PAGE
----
the Historical Collection of the work of Dr. Clare W. Graves
- presentations, papers, recorded transcripts, notes -
Levels of Human Existence
and Their Relation to
Value Analysis and Engineering
Dr. Clare W. Graves
Professor of Psychology
Schenectady, N. Y.
(transcript of Q&A
session follows the paper)
At this, the Fifth Annual Value Analysis Conference, I am
certain that you are aware that the problems confronting the Value
Analyst have changed from what they were in the early years of
your professional history. According to my research into the
nature and history of your profession, I would say you are well
into your fourth generation problems and on the threshold of those
of the fifth generation.
As I see it, your first generation problems had to do with
developing your philosophy and the basic value analytic
techniques. In the second generation, they revolved around finding
a place for the Value Analyst in the organization beginning to
recognize his competency. The third generation problems concerned
you when I spoke to you two years ago. Then you were troubled with
getting Value Analysis accepted by management. But last year, as
the proceedings of the Fourth Annual Conference indicated, the
problems of acceptance by policy-making management had receded
into the background, ready to bring to the fore the fourth
generation problems. Today, it appears to me, I can be of most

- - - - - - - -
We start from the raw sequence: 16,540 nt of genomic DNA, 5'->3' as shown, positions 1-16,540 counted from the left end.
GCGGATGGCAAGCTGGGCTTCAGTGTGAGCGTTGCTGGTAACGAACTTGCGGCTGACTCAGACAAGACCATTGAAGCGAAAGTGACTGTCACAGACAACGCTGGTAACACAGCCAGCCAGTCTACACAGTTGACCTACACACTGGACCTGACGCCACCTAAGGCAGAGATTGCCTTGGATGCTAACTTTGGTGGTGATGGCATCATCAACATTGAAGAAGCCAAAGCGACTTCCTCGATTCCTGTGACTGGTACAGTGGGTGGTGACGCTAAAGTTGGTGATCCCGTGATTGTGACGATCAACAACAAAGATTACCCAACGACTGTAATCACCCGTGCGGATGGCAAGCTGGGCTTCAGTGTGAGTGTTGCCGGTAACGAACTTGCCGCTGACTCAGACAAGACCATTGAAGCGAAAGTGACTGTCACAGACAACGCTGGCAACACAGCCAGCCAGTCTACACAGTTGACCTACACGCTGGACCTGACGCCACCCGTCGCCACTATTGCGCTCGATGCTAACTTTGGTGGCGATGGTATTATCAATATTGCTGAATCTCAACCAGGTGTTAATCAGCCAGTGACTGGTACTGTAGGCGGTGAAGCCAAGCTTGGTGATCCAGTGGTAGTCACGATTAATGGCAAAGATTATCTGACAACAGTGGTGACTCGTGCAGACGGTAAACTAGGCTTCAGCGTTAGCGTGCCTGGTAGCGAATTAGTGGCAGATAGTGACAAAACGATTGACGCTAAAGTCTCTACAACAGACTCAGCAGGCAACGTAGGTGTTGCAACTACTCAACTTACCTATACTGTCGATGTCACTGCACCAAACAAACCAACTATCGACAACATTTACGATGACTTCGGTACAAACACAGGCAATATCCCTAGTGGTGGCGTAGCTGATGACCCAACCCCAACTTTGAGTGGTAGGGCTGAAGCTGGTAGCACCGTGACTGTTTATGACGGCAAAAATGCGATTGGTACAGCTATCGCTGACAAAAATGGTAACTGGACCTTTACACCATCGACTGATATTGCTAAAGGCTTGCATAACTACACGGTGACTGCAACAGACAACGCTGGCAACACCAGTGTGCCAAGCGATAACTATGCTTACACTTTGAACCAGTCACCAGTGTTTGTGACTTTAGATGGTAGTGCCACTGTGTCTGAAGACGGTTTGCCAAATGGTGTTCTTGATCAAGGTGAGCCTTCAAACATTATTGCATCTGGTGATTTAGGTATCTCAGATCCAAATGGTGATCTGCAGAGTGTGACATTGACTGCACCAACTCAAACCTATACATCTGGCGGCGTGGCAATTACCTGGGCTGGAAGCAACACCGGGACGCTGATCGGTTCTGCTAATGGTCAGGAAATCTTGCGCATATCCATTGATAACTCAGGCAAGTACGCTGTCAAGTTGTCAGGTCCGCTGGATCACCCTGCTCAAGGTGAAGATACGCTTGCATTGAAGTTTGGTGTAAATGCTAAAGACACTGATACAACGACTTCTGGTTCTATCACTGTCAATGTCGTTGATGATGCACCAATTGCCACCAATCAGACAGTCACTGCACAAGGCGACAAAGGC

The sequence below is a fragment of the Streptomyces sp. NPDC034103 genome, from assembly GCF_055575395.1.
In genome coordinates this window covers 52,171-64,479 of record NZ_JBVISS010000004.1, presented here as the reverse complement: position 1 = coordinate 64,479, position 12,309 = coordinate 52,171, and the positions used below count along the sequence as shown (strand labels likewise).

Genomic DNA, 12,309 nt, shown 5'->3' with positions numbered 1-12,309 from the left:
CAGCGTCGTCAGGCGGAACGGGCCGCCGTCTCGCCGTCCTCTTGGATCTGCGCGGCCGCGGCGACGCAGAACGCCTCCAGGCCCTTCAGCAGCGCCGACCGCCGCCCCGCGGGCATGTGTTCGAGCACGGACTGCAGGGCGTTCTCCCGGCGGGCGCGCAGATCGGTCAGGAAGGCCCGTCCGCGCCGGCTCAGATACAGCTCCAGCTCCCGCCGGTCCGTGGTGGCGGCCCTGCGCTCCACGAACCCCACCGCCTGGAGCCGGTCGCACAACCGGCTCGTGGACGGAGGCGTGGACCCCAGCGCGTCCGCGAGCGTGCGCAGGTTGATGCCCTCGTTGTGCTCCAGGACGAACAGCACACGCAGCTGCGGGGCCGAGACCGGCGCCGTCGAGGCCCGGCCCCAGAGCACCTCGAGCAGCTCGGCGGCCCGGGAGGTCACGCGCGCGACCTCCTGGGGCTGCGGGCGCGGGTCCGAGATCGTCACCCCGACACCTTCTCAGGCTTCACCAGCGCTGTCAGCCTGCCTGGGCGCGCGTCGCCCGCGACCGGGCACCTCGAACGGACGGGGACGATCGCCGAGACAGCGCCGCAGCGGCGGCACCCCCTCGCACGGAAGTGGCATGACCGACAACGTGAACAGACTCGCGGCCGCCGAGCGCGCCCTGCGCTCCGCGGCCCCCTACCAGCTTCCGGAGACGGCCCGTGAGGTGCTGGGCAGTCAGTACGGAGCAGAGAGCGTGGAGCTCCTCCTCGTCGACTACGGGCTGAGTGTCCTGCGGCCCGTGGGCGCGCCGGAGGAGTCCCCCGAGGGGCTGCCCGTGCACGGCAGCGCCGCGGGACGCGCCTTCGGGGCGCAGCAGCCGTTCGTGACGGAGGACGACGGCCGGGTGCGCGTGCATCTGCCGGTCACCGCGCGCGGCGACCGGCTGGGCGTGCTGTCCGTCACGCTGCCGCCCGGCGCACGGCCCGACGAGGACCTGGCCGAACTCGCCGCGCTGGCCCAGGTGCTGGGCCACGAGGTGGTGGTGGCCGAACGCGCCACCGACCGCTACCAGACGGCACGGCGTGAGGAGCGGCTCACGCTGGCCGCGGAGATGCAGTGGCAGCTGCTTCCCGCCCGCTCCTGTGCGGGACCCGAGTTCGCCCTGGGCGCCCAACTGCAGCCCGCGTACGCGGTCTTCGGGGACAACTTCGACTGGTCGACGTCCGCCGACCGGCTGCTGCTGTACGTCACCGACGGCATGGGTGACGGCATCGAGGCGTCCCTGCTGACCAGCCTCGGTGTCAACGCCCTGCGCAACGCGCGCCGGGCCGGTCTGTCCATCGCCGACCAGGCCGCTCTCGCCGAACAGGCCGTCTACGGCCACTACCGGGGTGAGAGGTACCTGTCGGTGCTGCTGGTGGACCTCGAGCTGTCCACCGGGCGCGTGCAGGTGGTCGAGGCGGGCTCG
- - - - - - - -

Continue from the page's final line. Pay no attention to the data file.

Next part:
service to you by relating my knowledge to your fourth generation
problems, which are amidst you today, and to the fifth generation
problems appearing on the horizon. From what I see, your fourth
generation problems are:
How can Value Engineers avoid succumbing to the very disease
they are trying to correct-narrow vision, resistance to
change, rigidifying thinking, etc. – a question brought to
your attention several times last year.
Now that management has accepted Value Analysis, how can it
be implemented into action? How does management take this tool
and put it to work? This is a problem which has brought up
repeatedly in what I have read and which has been asked of me
over and over again in my conversations with Value Engineers.
The third problem is beginning to take care of itself, but
since I intend to point out some things about it today, I
include it at this point. It is: How can the Value Analysis
increase his value and his usefulness to industry?
The fourth problem I would parcel out, though it is not
mutually exclusive of the others, is: In what regions of
organizational activity can Value Analysis be applied beyond
those regions in which it has been applied to date?
The fifth generation problems, which seem very intriguing to me
will, it appears, take you back full circle to your problems of
the first generation: development of the philosophy and techniques
of your profession. I will not take time to detail them now, but
in general, it seems to me that you must soon face reworking your
philosophy and your techniques in order that they come to fit the
new areas into which the concepts of your profession can be and
should be extended.
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